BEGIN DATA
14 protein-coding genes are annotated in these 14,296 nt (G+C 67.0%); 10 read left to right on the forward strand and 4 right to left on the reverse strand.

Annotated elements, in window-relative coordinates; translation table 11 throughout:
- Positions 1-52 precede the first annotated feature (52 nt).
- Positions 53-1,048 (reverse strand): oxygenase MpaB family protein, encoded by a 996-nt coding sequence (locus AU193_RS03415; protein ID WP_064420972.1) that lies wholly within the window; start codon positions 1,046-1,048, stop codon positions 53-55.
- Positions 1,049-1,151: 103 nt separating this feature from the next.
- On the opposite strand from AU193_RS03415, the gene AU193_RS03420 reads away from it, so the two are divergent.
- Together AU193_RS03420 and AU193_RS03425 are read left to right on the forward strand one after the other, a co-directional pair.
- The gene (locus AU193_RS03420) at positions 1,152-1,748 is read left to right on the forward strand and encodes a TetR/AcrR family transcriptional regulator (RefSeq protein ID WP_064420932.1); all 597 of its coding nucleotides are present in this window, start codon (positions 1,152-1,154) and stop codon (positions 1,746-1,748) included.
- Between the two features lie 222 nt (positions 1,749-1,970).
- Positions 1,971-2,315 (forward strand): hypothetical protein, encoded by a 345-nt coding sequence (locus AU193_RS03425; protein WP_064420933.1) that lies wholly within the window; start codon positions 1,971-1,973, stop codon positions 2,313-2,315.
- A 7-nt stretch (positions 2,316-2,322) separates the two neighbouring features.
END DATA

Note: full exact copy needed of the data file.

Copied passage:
14 protein-coding genes are annotated in these 14,296 nt (G+C 67.0%); 10 read left to right on the forward strand and 4 right to left on the reverse strand.

Annotated elements, in window-relative coordinates; translation table 11 throughout:
- Positions 1-52 precede the first annotated feature (52 nt).
- Positions 53-1,048 (reverse strand): oxygenase MpaB family protein, encoded by a 996-nt coding sequence (locus AU193_RS03415; protein ID WP_064420972.1) that lies wholly within the window; start codon positions 1,046-1,048, stop codon positions 53-55.
- Positions 1,049-1,151: 103 nt separating this feature from the next.
- On the opposite strand from AU193_RS03415, the gene AU193_RS03420 reads away from it, so the two are divergent.
- Together AU193_RS03420 and AU193_RS03425 are read left to right on the forward strand one after the other, a co-directional pair.
- The gene (locus AU193_RS03420) at positions 1,152-1,748 is read left to right on the forward strand and encodes a TetR/AcrR family transcriptional regulator (RefSeq protein ID WP_064420932.1); all 597 of its coding nucleotides are present in this window, start codon (positions 1,152-1,154) and stop codon (positions 1,746-1,748) included.
- Between the two features lie 222 nt (positions 1,749-1,970).
- Positions 1,971-2,315 (forward strand): hypothetical protein, encoded by a 345-nt coding sequence (locus AU193_RS03425; protein WP_064420933.1) that lies wholly within the window; start codon positions 1,971-1,973, stop codon positions 2,313-2,315.
- A 7-nt stretch (positions 2,316-2,322) separates the two neighbouring features.